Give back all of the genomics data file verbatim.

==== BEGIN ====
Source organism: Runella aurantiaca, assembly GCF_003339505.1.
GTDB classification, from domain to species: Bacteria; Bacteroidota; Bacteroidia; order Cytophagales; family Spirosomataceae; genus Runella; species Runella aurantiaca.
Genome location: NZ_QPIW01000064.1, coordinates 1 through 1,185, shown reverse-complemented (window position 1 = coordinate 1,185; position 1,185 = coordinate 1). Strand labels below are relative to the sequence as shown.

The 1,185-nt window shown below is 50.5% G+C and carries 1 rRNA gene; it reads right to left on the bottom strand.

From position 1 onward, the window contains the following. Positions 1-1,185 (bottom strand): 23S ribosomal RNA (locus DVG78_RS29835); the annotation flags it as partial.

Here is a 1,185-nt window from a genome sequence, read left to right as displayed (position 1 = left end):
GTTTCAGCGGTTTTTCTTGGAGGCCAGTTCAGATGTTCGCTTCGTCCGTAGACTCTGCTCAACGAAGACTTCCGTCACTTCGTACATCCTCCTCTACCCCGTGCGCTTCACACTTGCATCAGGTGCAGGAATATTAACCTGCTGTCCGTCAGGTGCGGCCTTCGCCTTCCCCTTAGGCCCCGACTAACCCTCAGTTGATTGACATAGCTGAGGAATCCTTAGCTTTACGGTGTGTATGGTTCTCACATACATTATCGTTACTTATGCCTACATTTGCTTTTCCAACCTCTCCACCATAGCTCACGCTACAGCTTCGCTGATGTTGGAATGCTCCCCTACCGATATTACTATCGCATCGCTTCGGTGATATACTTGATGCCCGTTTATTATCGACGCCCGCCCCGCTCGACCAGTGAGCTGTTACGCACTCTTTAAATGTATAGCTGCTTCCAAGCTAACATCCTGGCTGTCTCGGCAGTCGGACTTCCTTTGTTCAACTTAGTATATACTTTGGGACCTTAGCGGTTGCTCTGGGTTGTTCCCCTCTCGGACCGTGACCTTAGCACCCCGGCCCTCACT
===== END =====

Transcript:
Source organism: Runella aurantiaca, assembly GCF_003339505.1.
GTDB classification, from domain to species: Bacteria; Bacteroidota; Bacteroidia; order Cytophagales; family Spirosomataceae; genus Runella; species Runella aurantiaca.
Genome location: NZ_QPIW01000064.1, coordinates 1 through 1,185, shown reverse-complemented (window position 1 = coordinate 1,185; position 1,185 = coordinate 1). Strand labels below are relative to the sequence as shown.

The 1,185-nt window shown below is 50.5% G+C and carries 1 rRNA gene; it reads right to left on the bottom strand.

From position 1 onward, the window contains the following. Positions 1-1,185 (bottom strand): 23S ribosomal RNA (locus DVG78_RS29835); the annotation flags it as partial.

Here is a 1,185-nt window from a genome sequence, read left to right as displayed (position 1 = left end):
GTTTCAGCGGTTTTTCTTGGAGGCCAGTTCAGATGTTCGCTTCGTCCGTAGACTCTGCTCAACGAAGACTTCCGTCACTTCGTACATCCTCCTCTACCCCGTGCGCTTCACACTTGCATCAGGTGCAGGAATATTAACCTGCTGTCCGTCAGGTGCGGCCTTCGCCTTCCCCTTAGGCCCCGACTAACCCTCAGTTGATTGACATAGCTGAGGAATCCTTAGCTTTACGGTGTGTATGGTTCTCACATACATTATCGTTACTTATGCCTACATTTGCTTTTCCAACCTCTCCACCATAGCTCACGCTACAGCTTCGCTGATGTTGGAATGCTCCCCTACCGATATTACTATCGCATCGCTTCGGTGATATACTTGATGCCCGTTTATTATCGACGCCCGCCCCGCTCGACCAGTGAGCTGTTACGCACTCTTTAAATGTATAGCTGCTTCCAAGCTAACATCCTGGCTGTCTCGGCAGTCGGACTTCCTTTGTTCAACTTAGTATATACTTTGGGACCTTAGCGGTTGCTCTGGGTTGTTCCCCTCTCGGACCGTGACCTTAGCACCCCGGCCCTCACT